Zoom Image
Fig. 2 Ultrasound-guided puncture and sclerotherapy of a symptomatic nonparasitic splenic cyst (a–c).

10% sodium chloride was especially used in patients with a history of surgical cyst de-roofing and in patients with subcapsular cysts without tissue covering to minimize pain after potential peritoneal contact of the sclerotherapy agent.

The following punctures were performed depending on the time course and amount of exudate. Initially, patients were examined weekly for 4 weeks. Subsequently, additional sonographic controls were performed depending on the amount of exudate and patient's symptoms. Anti-infective therapy was injected if a cyst infection was seen as possible. Samples of the cyst fluid were regularly sent for microbiological and cytological examination. Cyst size reduction was first evaluated 3 months after the initial sclerotherapy.


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Statistics

Statistical analysis was undertaken using GNU R (version 4.0.3). Unless otherwise stated, mean values and standard deviation are given. The comparison of the groups (polidocanol and 10% sodium chloride) was performed with the two-sided t-test. p < 0.05 was considered statistically significant.


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Results

Patient Characteristics

Seventeen patients who underwent first sclerotherapy showed a median age of 30 years. Twelve (71%) of these patients were female and 5 (29%) were male. All underwent interventional therapy starting with puncture of the cyst. Most patients suffered from one symptomatic cyst (average number of cysts: 1.35 ± 0.7). The splenic size was also enlarged due to the size of the cyst. The patients showed a splenomegaly of approximately 14.67 ± 3.89 cm. Patient characteristics are given in [Table 1].

Table 1

Patient characteristics at baseline (n = 17)

Clinical features

Gender (f/m)

71%/29%

Age [years], mean ± SD (range, median)

31.5 ± 13.6 (14–53, 30)

Spleen size [cm], mean ± SD (range, median)

14.7 ± 3.9 (9.6–23–3, 13.5)

Dominant cyst size (mm), mean ± SD (range, median)

117.3 ± 46.33 mm

Abbreviations: f: female; m, male; SD: standard deviation.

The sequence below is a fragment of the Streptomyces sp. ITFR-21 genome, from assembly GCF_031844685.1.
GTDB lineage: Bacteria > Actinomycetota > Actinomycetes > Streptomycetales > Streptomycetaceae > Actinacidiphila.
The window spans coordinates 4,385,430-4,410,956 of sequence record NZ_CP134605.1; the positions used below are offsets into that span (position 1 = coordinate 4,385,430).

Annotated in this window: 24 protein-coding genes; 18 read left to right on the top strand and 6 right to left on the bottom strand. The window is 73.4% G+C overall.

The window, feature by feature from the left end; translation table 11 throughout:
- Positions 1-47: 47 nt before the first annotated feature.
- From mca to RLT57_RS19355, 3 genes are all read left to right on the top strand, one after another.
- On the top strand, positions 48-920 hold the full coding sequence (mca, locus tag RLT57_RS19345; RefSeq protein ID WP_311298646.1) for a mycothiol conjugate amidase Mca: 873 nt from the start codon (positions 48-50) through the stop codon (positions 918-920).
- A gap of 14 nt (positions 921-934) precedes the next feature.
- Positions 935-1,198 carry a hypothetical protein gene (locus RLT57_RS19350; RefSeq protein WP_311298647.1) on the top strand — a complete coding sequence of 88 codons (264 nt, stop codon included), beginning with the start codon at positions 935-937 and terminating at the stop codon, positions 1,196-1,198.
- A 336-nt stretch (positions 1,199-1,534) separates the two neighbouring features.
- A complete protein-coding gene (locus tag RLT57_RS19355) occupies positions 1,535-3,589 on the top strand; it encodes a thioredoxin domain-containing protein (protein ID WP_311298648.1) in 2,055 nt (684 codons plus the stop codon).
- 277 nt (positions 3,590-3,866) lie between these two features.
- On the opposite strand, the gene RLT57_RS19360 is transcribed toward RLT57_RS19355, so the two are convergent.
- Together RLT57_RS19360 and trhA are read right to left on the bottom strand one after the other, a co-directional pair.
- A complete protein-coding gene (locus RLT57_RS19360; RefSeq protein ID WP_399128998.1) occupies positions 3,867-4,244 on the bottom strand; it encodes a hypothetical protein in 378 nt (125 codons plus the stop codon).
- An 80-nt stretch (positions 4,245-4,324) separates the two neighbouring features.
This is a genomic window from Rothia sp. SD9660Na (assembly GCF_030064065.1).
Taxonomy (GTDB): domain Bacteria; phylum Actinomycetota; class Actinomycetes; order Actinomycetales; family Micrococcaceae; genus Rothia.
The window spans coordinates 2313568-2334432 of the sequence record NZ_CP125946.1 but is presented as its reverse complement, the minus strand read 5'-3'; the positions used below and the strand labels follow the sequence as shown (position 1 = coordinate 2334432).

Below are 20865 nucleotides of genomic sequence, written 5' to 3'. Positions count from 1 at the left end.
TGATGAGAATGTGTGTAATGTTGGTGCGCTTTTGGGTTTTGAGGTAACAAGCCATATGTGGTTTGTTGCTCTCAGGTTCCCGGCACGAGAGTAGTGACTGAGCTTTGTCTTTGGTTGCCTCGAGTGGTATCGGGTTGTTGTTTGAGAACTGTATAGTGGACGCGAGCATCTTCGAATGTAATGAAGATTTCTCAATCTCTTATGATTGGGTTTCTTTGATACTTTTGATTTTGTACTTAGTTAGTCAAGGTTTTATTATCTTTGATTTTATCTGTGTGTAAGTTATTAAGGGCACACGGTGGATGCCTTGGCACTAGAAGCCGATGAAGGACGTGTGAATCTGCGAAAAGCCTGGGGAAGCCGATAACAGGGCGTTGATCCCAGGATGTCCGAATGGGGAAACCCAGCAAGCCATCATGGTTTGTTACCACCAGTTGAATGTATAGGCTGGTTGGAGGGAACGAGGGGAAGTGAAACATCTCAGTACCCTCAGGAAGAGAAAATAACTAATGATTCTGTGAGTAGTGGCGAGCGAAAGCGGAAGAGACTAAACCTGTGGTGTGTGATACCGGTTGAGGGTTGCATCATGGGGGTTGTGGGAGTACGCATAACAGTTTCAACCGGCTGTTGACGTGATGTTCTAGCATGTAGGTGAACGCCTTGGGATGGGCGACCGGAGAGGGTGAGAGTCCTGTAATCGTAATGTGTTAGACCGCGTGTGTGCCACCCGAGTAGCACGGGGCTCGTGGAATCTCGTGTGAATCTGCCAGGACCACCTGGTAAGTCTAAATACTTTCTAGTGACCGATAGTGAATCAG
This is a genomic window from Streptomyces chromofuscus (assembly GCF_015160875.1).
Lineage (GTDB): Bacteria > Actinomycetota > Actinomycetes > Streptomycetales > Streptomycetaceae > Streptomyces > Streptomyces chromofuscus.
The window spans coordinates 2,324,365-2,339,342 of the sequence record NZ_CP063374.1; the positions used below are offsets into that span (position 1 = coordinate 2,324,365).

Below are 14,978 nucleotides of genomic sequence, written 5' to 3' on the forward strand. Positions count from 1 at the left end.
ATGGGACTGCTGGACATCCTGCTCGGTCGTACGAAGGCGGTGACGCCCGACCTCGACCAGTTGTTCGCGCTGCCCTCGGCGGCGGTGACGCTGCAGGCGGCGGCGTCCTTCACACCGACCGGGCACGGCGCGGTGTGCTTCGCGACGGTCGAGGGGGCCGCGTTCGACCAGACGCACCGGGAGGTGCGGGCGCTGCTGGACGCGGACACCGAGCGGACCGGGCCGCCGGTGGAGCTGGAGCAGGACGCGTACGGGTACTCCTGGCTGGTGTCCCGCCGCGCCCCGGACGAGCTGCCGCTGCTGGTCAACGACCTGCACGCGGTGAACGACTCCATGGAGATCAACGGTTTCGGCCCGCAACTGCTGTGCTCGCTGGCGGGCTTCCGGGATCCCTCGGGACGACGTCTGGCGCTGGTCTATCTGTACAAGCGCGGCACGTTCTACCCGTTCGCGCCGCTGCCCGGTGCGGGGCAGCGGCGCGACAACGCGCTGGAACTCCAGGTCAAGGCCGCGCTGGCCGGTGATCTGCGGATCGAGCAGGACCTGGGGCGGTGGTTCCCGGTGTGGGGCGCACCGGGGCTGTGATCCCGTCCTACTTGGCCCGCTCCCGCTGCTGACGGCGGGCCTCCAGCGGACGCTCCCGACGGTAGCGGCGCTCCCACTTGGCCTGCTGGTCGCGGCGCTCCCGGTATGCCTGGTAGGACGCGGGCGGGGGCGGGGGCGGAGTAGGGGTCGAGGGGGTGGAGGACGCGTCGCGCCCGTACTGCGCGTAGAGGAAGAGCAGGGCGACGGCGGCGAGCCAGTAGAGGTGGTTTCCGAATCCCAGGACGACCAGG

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Initial Sclerotherapy and Repuncture

Despite the presence of turbid cyst fluid, a positive culture was detected only in two patients. One culture revealed a streptococcus mitis and the other one revealed a Staphylococcus epidermidis. All other 15 microbiological incubations were sterile. After an initial rinsing of the cyst fluid and sclerotherapy intervention, most patients underwent reinterventions (range: 0–15 reinterventions, median: 3) in the form of puncture to evacuate the cyst from the exudative liquid after first sclerotherapy (as shown in [Table 2]). During follow-up, an average of 4.24 ± 3.89 repunctures were needed to get a stable cyst volume without exudative liquid. The entire procedures were well tolerated without any severe complications. The cytological examination revealed a light bleeding only in two patients, which was not significant. The patients reported no pain and needed no transfusion of erythrocyte concentrates. After the first sclerotherapy, the median number of days the patients had to stay in hospital was 6 days (average: 6.47 ± 3.34 days). Furthermore, there was no correlation (p >0.05) between a patient's length of hospital stay and cyst size at initial puncture.

Table 2

Initial sclerotherapy and repuncture (n = 17)

Procedure characteristics

No. of cysts

1.35 ± 0.7

Total puncture volume [mL]

2,202 ± 2,905

Initial puncture volume [mL]

721 ± 725

Repuncture (n)

4.2 ± 4.28

Maximum cyst size [mm × mm]